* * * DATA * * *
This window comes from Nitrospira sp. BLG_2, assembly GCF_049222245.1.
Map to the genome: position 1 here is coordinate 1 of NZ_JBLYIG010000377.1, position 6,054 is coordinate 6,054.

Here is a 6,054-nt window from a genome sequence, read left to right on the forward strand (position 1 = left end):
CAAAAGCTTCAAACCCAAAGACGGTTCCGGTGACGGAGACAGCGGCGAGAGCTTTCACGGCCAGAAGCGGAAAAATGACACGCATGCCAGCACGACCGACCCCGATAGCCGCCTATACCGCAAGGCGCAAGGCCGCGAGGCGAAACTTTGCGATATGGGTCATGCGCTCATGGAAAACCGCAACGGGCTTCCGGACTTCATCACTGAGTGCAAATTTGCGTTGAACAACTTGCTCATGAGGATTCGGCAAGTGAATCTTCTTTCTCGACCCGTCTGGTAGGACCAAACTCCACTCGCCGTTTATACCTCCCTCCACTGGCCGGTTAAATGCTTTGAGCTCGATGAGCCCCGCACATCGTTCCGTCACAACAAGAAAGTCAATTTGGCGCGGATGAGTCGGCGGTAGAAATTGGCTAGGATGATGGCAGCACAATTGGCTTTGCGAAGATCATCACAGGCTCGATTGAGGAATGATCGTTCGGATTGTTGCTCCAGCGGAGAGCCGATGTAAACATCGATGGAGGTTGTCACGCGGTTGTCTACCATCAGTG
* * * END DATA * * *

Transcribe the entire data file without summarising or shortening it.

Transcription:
This window comes from Nitrospira sp. BLG_2, assembly GCF_049222245.1.
Map to the genome: position 1 here is coordinate 1 of NZ_JBLYIG010000377.1, position 6,054 is coordinate 6,054.

Here is a 6,054-nt window from a genome sequence, read left to right on the forward strand (position 1 = left end):
CAAAAGCTTCAAACCCAAAGACGGTTCCGGTGACGGAGACAGCGGCGAGAGCTTTCACGGCCAGAAGCGGAAAAATGACACGCATGCCAGCACGACCGACCCCGATAGCCGCCTATACCGCAAGGCGCAAGGCCGCGAGGCGAAACTTTGCGATATGGGTCATGCGCTCATGGAAAACCGCAACGGGCTTCCGGACTTCATCACTGAGTGCAAATTTGCGTTGAACAACTTGCTCATGAGGATTCGGCAAGTGAATCTTCTTTCTCGACCCGTCTGGTAGGACCAAACTCCACTCGCCGTTTATACCTCCCTCCACTGGCCGGTTAAATGCTTTGAGCTCGATGAGCCCCGCACATCGTTCCGTCACAACAAGAAAGTCAATTTGGCGCGGATGAGTCGGCGGTAGAAATTGGCTAGGATGATGGCAGCACAATTGGCTTTGCGAAGATCATCACAGGCTCGATTGAGGAATGATCGTTCGGATTGTTGCTCCAGCGGAGAGCCGATGTAAACATCGATGGAGGTTGTCACGCGGTTGTCTACCATCAGTG